NEW YORK -- Domingo German admitted he had dreamed of a day like this, one where he would walk onto a Major League mound and keep the other team from getting any hits."You think of a no-hitter or a perfect game," German said through an interpreter. "You think of that
NEW YORK -- Domingo German admitted he had dreamed of a day like this, one where he would walk onto a Major League mound and keep the other team from getting any hits.
"You think of a no-hitter or a perfect game," German said through an interpreter. "You think of that stuff."
Plenty of kids dream it. Not many can go out there and do what German did Sunday at Yankee Stadium, pitching six hitless innings in his first Major League start in the Yankees' eventual 7-4 win over the Indians. The rookie right-hander left the game only because of his pitch count of 84, which was 23 more than he had thrown in any of his relief appearances this season -- and maybe a dozen more than Yankees manager Aaron Boone planned to allow him to throw Sunday.
"I was hoping best case five innings and a little north of 70 [pitches]," Boone said. "But he was so efficient. I thought it was a tribute to how good a pitcher he has become and the weapons he has. He was terrific."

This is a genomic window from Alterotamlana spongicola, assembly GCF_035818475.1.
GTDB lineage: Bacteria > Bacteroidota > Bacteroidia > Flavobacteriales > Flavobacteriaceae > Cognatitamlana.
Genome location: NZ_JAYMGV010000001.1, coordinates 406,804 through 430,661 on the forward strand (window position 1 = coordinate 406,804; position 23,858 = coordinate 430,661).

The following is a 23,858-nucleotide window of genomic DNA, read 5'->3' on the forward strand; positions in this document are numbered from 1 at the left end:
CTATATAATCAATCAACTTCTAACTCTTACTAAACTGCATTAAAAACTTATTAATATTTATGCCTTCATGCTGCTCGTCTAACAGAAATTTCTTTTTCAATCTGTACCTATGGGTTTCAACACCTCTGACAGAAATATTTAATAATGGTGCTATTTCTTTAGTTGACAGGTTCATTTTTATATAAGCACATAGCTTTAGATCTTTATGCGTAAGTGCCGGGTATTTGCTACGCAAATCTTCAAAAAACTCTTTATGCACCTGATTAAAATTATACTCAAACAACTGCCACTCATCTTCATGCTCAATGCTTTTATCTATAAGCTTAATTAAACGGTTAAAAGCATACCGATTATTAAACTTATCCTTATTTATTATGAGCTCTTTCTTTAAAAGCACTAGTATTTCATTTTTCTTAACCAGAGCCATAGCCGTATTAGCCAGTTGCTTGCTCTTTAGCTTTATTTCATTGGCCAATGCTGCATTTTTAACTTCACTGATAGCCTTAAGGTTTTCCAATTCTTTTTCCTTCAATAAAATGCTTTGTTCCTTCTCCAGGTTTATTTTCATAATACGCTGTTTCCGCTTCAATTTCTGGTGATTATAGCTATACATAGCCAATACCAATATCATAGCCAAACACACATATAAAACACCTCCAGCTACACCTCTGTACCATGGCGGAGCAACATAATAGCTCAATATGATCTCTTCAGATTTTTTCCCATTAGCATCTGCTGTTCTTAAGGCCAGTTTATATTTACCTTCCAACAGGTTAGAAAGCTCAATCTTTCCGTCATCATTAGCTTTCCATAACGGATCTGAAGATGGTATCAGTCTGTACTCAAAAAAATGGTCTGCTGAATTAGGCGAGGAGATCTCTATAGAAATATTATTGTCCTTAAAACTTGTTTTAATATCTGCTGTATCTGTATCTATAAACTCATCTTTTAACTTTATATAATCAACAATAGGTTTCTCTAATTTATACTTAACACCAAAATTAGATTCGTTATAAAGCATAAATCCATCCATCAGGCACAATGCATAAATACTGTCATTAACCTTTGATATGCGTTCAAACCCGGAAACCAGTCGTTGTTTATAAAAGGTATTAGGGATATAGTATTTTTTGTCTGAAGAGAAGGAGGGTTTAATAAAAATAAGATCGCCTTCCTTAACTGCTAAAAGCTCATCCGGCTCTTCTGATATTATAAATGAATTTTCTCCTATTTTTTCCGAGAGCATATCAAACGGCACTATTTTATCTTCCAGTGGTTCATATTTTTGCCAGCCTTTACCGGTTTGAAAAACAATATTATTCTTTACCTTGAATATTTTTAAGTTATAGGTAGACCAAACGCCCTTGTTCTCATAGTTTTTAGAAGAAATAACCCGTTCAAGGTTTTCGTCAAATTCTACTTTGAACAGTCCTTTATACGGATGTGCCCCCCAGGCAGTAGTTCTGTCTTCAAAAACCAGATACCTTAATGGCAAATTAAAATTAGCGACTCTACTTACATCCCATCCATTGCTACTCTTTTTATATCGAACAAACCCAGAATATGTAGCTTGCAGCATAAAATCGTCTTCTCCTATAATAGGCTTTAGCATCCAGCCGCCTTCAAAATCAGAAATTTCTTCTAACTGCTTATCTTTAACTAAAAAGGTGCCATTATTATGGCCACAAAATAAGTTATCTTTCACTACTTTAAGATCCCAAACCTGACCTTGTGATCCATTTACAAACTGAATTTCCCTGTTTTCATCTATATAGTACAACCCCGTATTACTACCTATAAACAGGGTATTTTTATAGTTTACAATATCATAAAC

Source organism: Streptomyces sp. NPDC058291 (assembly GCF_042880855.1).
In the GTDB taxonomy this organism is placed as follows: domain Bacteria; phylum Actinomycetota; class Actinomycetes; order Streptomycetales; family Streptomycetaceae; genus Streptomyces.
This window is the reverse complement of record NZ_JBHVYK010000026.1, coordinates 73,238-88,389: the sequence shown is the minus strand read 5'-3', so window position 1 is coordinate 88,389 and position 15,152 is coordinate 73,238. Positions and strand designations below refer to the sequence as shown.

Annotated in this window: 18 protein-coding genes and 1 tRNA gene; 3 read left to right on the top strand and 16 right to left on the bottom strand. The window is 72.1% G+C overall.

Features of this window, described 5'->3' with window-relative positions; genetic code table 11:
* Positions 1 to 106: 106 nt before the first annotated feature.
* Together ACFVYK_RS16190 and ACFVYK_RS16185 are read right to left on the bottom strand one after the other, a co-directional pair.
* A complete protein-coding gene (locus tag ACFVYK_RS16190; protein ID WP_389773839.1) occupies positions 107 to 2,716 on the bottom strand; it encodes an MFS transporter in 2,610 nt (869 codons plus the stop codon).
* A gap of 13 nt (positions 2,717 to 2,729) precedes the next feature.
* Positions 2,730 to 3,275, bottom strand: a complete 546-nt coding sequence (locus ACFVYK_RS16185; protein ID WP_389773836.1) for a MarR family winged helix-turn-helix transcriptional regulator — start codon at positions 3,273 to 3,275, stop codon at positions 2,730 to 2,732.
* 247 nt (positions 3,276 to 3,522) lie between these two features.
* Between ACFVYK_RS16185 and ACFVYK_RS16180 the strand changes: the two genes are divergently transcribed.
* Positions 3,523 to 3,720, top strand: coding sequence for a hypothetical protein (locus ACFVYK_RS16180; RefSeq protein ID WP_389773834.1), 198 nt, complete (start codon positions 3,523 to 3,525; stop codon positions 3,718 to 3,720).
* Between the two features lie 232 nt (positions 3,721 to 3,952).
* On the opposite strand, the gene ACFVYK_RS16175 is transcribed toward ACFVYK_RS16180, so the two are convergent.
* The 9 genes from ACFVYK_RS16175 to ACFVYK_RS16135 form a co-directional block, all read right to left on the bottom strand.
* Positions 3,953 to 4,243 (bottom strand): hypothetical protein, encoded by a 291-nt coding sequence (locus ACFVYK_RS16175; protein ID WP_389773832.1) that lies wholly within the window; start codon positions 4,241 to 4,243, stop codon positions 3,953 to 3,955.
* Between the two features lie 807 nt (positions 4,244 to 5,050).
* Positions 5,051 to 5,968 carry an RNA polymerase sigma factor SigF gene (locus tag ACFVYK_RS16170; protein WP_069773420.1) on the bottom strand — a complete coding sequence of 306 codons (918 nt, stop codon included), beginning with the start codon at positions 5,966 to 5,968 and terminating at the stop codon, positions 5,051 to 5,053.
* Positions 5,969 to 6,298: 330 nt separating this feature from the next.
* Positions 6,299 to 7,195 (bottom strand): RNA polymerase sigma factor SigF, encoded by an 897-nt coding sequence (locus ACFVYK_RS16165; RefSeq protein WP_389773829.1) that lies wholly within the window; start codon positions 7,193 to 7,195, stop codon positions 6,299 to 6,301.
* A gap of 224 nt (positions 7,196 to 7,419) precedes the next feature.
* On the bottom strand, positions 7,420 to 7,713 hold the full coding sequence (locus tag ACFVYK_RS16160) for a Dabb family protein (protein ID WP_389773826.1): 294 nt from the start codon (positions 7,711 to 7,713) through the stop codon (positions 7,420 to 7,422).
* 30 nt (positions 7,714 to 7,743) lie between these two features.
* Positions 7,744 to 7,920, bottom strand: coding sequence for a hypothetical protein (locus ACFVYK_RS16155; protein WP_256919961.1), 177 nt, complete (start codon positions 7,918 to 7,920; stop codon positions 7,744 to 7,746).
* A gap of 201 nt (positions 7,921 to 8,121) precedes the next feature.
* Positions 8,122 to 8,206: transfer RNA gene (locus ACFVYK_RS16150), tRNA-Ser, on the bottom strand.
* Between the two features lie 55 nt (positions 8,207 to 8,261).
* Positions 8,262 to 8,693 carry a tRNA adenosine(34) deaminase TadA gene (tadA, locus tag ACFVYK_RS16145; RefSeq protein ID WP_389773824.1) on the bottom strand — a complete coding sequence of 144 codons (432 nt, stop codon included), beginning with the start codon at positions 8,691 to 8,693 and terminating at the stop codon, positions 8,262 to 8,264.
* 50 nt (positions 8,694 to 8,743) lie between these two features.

German got outs with a fastball that sat in the mid-90s, but also with an impressive curve and changeup. He walked two and struck out nine, becoming the first Yankee in 21 years to strike out that many in his first start, and the first Yankee ever with at least six hitless innings in his first start.
"I was super-excited for the opportunity," said the 25-year-old German, who was a starter in the Minor Leagues but only entered the Yankees' rotation after Jordan Montgomery went down with an injury last week. "I'm very thankful the manager gave me the opportunity."
German cut through an Indians lineup that had scored 50 runs on 74 hits in the previous six games (and scored four times on four hits in the three innings after he left).
"I thought he was really good," Indians manager Terry Francona said. "I know he's young and I know he hadn't started, but he was [throwing] three pitches and he pitched like a veteran."
German said he knew he hadn't allowed a hit, but he also knew before the game that he was on a pitch limit. Boone extended him past the 70-pitch range, but there was never a possibility he was going to have a chance to finish the game.
German retired the final six batters he faced, but Boone sensed his starter was tiring as the game went on.
"Towards the end, I didn't feel tired," German said. "But I did overthrow a little, and he may have seen that."
What he saw mostly was what everyone saw: A pitcher who was extremely impressive and one who will now get more opportunities to start.
And more chances to fulfill his dream.
Danny Knobler is a contributor to MLB.com based in New York.